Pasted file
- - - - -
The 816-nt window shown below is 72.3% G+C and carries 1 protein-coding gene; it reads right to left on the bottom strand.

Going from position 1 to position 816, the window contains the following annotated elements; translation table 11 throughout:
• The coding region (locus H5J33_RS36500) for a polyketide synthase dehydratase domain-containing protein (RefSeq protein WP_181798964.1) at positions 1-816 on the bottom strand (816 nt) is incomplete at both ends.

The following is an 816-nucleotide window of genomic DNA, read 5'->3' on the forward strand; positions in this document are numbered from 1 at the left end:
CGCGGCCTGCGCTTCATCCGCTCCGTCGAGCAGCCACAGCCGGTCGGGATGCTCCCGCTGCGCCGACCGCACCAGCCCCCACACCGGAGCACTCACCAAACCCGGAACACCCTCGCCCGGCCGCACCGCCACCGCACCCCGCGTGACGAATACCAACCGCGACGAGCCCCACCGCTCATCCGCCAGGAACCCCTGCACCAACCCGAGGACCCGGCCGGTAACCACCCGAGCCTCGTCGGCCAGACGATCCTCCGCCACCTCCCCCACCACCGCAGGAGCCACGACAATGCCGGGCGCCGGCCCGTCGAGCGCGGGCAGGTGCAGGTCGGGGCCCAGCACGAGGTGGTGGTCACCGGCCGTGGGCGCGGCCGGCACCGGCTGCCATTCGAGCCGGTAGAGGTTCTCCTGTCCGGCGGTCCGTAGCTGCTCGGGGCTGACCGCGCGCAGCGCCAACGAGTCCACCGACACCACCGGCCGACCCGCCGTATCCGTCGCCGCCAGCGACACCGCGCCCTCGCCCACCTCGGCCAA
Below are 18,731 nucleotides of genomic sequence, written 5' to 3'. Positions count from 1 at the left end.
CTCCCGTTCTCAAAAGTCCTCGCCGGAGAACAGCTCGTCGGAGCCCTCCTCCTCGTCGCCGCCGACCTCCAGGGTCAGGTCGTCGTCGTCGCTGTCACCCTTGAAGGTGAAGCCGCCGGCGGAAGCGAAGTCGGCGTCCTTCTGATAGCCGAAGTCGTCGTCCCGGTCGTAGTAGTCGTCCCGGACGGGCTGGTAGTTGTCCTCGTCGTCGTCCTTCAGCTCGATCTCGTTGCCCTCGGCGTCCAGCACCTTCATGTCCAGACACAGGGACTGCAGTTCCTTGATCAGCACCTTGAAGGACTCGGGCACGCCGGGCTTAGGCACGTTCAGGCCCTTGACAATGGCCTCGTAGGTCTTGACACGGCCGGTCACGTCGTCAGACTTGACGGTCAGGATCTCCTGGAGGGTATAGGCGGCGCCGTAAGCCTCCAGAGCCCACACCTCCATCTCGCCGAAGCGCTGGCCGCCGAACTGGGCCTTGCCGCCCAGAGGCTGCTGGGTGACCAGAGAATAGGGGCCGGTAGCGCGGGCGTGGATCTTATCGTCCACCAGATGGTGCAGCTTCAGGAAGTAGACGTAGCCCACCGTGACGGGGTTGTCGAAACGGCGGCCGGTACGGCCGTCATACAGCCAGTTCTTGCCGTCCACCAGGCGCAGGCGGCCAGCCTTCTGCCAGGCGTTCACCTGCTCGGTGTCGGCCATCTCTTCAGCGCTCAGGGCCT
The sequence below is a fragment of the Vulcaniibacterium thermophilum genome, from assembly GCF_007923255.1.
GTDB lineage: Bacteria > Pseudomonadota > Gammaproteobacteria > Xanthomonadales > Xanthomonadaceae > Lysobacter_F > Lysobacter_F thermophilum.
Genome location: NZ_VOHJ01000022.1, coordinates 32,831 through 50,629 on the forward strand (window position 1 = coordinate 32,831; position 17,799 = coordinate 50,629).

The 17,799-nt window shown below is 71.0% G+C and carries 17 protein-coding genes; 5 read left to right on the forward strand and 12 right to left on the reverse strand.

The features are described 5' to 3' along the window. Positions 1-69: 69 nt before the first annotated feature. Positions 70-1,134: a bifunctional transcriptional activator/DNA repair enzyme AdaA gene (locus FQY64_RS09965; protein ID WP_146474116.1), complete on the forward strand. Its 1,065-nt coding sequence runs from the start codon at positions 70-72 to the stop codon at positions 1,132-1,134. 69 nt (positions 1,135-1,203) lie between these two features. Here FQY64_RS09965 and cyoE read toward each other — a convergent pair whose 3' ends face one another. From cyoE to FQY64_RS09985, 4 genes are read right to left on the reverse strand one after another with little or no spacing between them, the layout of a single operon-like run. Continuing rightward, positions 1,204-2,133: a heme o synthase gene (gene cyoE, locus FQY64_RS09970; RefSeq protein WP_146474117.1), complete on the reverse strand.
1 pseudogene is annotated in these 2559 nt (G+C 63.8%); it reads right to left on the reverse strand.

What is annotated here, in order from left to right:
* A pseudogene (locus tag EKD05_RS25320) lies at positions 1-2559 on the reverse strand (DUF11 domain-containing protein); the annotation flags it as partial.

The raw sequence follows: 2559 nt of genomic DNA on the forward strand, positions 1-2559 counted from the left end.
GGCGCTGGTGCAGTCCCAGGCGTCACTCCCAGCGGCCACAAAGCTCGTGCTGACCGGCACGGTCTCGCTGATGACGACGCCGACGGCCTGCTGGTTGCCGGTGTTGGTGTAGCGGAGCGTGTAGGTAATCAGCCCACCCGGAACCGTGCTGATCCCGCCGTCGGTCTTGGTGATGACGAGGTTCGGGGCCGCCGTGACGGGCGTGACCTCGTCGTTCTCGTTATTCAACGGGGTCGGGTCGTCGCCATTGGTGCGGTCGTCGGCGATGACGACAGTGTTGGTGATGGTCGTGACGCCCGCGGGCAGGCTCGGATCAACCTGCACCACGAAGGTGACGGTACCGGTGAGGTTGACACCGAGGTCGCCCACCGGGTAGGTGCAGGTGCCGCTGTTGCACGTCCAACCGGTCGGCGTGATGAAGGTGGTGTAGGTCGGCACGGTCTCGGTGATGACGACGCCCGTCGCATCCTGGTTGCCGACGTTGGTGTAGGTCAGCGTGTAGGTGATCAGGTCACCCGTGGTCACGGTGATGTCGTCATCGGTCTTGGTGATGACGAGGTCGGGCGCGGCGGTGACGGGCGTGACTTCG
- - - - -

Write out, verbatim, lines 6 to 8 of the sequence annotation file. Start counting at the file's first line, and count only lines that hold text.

Below are 18,731 nucleotides of genomic sequence, written 5' to 3'. Positions count from 1 at the left end.
CTCCCGTTCTCAAAAGTCCTCGCCGGAGAACAGCTCGTCGGAGCCCTCCTCCTCGTCGCCGCCGACCTCCAGGGTCAGGTCGTCGTCGTCGCTGTCACCCTTGAAGGTGAAGCCGCCGGCGGAAGCGAAGTCGGCGTCCTTCTGATAGCCGAAGTCGTCGTCCCGGTCGTAGTAGTCGTCCCGGACGGGCTGGTAGTTGTCCTCGTCGTCGTCCTTCAGCTCGATCTCGTTGCCCTCGGCGTCCAGCACCTTCATGTCCAGACACAGGGACTGCAGTTCCTTGATCAGCACCTTGAAGGACTCGGGCACGCCGGGCTTAGGCACGTTCAGGCCCTTGACAATGGCCTCGTAGGTCTTGACACGGCCGGTCACGTCGTCAGACTTGACGGTCAGGATCTCCTGGAGGGTATAGGCGGCGCCGTAAGCCTCCAGAGCCCACACCTCCATCTCGCCGAAGCGCTGGCCGCCGAACTGGGCCTTGCCGCCCAGAGGCTGCTGGGTGACCAGAGAATAGGGGCCGGTAGCGCGGGCGTGGATCTTATCGTCCACCAGATGGTGCAGCTTCAGGAAGTAGACGTAGCCCACCGTGACGGGGTTGTCGAAACGGCGGCCGGTACGGCCGTCATACAGCCAGTTCTTGCCGTCCACCAGGCGCAGGCGGCCAGCCTTCTGCCAGGCGTTCACCTGCTCGGTGTCGGCCATCTCTTCAGCGCTCAGGGCCT
The sequence below is a fragment of the Vulcaniibacterium thermophilum genome, from assembly GCF_007923255.1.